There are still a percentage of Pennsylvanians that heat their homes with anthracite coal.
I come from a steel town just south of the slate belt. I was raised hearing the reverberation of ethnic cadences of the steelworker’s speech, hearing the poetry of foreign dishes and understanding that when your family ate dinner was a clue to what your parents did for work.
Words like halushki, Windish, slag, pastie and culm have meaning here.
I am the great granddaughter of a mine carpenter. I want my children to know that their family history has deep roots in this land (although we are from Ashland, not Scranton).
So off we went. It was 93 degrees and so under the earth was very comfortable 53 degrees.
We spent an hour waiting for our tour to start and exploring the rail line replicas outside.
Then we loaded into the protected car and we went deep into the mine shaft.
It took a minute for our eyes to adjust to the light. Remember, our tour was artificially illuminated so we could see. Imagine it with the glow of a mine lamp.
Our guide, Scott, is a former coal miner. He explained how the miners dug in grids making pockets that allowed the mine to form a series of boxes for structural support.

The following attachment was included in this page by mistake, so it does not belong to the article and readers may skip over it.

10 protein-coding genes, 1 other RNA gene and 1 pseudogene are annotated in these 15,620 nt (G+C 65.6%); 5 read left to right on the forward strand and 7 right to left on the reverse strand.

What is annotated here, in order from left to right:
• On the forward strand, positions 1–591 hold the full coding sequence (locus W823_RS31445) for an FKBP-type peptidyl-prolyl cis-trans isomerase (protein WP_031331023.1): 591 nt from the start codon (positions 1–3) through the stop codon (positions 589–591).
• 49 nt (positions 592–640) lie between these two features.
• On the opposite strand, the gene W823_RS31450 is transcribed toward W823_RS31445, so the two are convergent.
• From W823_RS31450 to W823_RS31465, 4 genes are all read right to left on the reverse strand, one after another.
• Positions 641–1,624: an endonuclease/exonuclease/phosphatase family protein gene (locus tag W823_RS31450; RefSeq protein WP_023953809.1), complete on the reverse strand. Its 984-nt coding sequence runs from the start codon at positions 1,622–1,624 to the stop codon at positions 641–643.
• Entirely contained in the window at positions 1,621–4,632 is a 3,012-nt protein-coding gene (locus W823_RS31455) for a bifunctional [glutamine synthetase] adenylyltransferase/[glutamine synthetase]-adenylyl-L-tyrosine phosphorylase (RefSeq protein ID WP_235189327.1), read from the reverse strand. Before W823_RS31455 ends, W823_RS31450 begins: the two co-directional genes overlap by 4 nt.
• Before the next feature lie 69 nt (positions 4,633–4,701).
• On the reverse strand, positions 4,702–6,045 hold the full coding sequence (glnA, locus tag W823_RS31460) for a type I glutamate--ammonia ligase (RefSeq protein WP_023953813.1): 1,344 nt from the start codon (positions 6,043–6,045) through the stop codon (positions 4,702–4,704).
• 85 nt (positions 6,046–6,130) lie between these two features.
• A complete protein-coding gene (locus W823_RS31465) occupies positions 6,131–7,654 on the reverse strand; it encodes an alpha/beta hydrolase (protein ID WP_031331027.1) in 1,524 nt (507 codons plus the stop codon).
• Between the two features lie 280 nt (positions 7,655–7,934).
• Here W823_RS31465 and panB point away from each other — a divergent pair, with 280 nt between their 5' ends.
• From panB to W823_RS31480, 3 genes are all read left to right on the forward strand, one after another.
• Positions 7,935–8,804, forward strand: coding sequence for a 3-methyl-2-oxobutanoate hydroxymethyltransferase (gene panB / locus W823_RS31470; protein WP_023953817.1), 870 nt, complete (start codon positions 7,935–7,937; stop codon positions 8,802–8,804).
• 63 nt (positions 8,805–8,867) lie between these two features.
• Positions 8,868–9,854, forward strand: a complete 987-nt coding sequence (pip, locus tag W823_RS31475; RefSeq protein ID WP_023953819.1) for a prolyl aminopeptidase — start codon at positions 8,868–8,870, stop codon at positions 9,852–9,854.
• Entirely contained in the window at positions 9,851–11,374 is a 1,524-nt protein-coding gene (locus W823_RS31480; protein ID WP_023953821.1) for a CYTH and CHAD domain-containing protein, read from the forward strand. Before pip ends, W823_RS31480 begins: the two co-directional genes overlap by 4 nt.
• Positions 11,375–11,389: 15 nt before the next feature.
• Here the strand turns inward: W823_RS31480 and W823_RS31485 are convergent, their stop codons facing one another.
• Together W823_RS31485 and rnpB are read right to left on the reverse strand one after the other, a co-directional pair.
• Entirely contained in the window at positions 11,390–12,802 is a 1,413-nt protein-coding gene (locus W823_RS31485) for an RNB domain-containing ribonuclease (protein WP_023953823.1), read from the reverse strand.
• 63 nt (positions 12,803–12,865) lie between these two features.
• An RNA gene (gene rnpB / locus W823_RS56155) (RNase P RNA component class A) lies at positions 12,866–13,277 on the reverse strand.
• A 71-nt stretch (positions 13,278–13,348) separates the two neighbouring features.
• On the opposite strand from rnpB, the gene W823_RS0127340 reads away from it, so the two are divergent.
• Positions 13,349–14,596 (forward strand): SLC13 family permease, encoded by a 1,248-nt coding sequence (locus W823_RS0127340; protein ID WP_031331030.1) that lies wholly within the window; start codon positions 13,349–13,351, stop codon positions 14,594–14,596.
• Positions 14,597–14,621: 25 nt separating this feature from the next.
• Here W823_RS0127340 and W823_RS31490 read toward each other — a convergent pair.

Scott demonstrated how miners used light to look for the presence of methane gasses.
The wood beams you think are for support are actually an early warning system. Cracking or bowing would indicate to the miners that there were problems with the structure of the mine.
Here is what it looks like to work in a high space on a mine
and a low space
When the workers arrive in the morning, they check in with the foreman who has already been hard at work for several hours inspecting the mine for unsafe conditions. Their names are marked on a pegboard and their locations, so to find them in the event of an emergency.
The miners fill cars with coal (10 tons of coal per car)
As there were many children on the tour, Scott spent a lot of time on the role of children in the mines. From the children who open and closed the doors inside mines ( nippers),
to the breaker boys who sorted coal chunks by size, to the mule boys
A fascinating read about the role of children in the mining industry is, Susan Campbell Bartoletti’s,“Growing Up in Coal Country.” It was good for my children to understand that for many children, going to school was a privilege. I don’t think they have ever realized that some children have to go to work. It was a very interesting tour. I would recommend it for children 5 and up.
Now I’m off to research pierogie recipes.